Seek happiness, not prosperity, archbishop urges
The Archbishop of Canterbury said politicians have now started to talk about happiness.
The Archbishop of Canterbury has said in his Easter sermon that corporate prosperity without fulfilment is an "empty thing".
Rowan Williams said it was a good thing that people were realising there is "more to life than Gross National Product".
Earlier, the Archbishop of Westminster said he was praying for those in areas blighted by conflict and disaster.
Archbishop Vincent Nichols said he hoped for peace in Libya and elsewhere.
"We watch the work of death every day, in the natural disasters of Japan, in the ceaseless work of war in zones of conflict around the world," he said in his Easter homily.
'Thousand street parties'
"Today we pray for peace: for the city of Misrata and for a ceasefire in Libya that new political structures may be put in place; for peace in Afghanistan, in Syria, across the Middle East, in Ivory Coast and in so many other places".
Meanwhile, the Queen has led the royal family for their traditional Easter service at St George's Chapel in Windsor Castle.
The Easter service is one of the last formal royal engagements before Prince William's marriage Delivering his sermon at Canterbury Cathedral, Dr Williams said he welcomed the fact that politicians were now talking about the importance of happiness rather than prosperity.
"It seems that, just as we can't find fulfilment in just loving ourselves, so we can't just generate happiness for ourselves. It comes from outside, from relationships, environment, the unexpected stimulus of beauty - but not from any programme that we can identify," he said.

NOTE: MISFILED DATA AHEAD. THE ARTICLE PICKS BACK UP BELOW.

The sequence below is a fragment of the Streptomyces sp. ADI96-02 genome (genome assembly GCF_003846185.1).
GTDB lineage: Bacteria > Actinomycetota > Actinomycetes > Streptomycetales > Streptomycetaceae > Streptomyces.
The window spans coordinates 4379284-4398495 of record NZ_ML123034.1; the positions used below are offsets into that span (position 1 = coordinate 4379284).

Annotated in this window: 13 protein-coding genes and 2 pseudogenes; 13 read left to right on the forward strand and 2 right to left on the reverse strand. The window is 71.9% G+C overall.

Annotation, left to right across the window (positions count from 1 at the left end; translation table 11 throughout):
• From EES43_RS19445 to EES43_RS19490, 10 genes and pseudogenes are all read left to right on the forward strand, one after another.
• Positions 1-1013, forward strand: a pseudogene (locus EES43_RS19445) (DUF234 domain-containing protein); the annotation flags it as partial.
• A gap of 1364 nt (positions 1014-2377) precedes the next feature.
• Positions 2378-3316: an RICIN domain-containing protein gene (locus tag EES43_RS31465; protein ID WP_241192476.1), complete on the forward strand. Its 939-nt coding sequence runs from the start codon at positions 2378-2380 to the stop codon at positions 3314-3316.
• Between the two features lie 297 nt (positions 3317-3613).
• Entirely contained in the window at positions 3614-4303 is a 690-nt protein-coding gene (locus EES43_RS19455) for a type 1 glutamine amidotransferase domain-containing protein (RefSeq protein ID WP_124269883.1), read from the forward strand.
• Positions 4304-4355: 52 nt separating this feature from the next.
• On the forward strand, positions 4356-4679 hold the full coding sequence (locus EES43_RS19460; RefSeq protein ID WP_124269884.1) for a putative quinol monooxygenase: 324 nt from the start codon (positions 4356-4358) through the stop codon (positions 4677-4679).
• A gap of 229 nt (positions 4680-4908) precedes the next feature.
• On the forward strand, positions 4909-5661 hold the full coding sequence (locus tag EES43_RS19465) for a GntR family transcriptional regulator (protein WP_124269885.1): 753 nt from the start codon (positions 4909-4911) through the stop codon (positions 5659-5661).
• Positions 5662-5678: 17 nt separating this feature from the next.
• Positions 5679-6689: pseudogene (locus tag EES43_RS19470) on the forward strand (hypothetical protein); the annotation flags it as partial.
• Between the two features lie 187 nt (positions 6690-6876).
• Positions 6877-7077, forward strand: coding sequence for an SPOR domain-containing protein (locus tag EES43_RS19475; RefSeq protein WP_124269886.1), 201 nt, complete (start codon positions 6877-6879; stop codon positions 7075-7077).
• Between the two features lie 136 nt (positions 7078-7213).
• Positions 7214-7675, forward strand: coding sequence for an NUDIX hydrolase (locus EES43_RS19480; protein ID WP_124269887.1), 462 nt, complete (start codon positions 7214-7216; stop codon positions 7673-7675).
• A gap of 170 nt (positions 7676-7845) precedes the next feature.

The government has recently announced proposals to try to measure the nation's wellbeing, with some households taking part in surveys on the issue.
Dr Williams also commended the encouragement of days of "shared celebration" such as the royal wedding of Prince William and Kate Middleton.
"It's nice and entirely appropriate that we are being encouraged to some public displays of shared celebration next Friday: let a thousand street parties blossom!"
He also stressed the value of community services, such as the local library, and warned that people should "think twice before dismantling what's already there".
Meanwhile, the leader of the Catholic Church in Scotland, Cardinal Keith O'Brien, meanwhile, has used his Easter message later to attack "aggressive secularism".
The cardinal, who is known for his robust defence of traditionalist Christian teaching, said the enemies of Christianity want to "take God from the public sphere".
He called on Christians of all denominations to resist the efforts of such people to destroy Christian heritage and culture.
It was something Pope Benedict warned about on his state visit to Britain last year.
BBC religious affairs correspondent Robert Pigott says that even by Cardinal O'Brien's standards his Easter sermon constitutes a vehement and outspoken attack on secularism and what he will describe as the enemies of the Christian faith in Britain and the power they currently exert.
In a reference to equality legislation preventing discrimination against homosexual people, Cardinal O'Brien denounced what he claims is the way Christians have been prevented from acting in accordance with their beliefs because they refuse to endorse such lifestyles.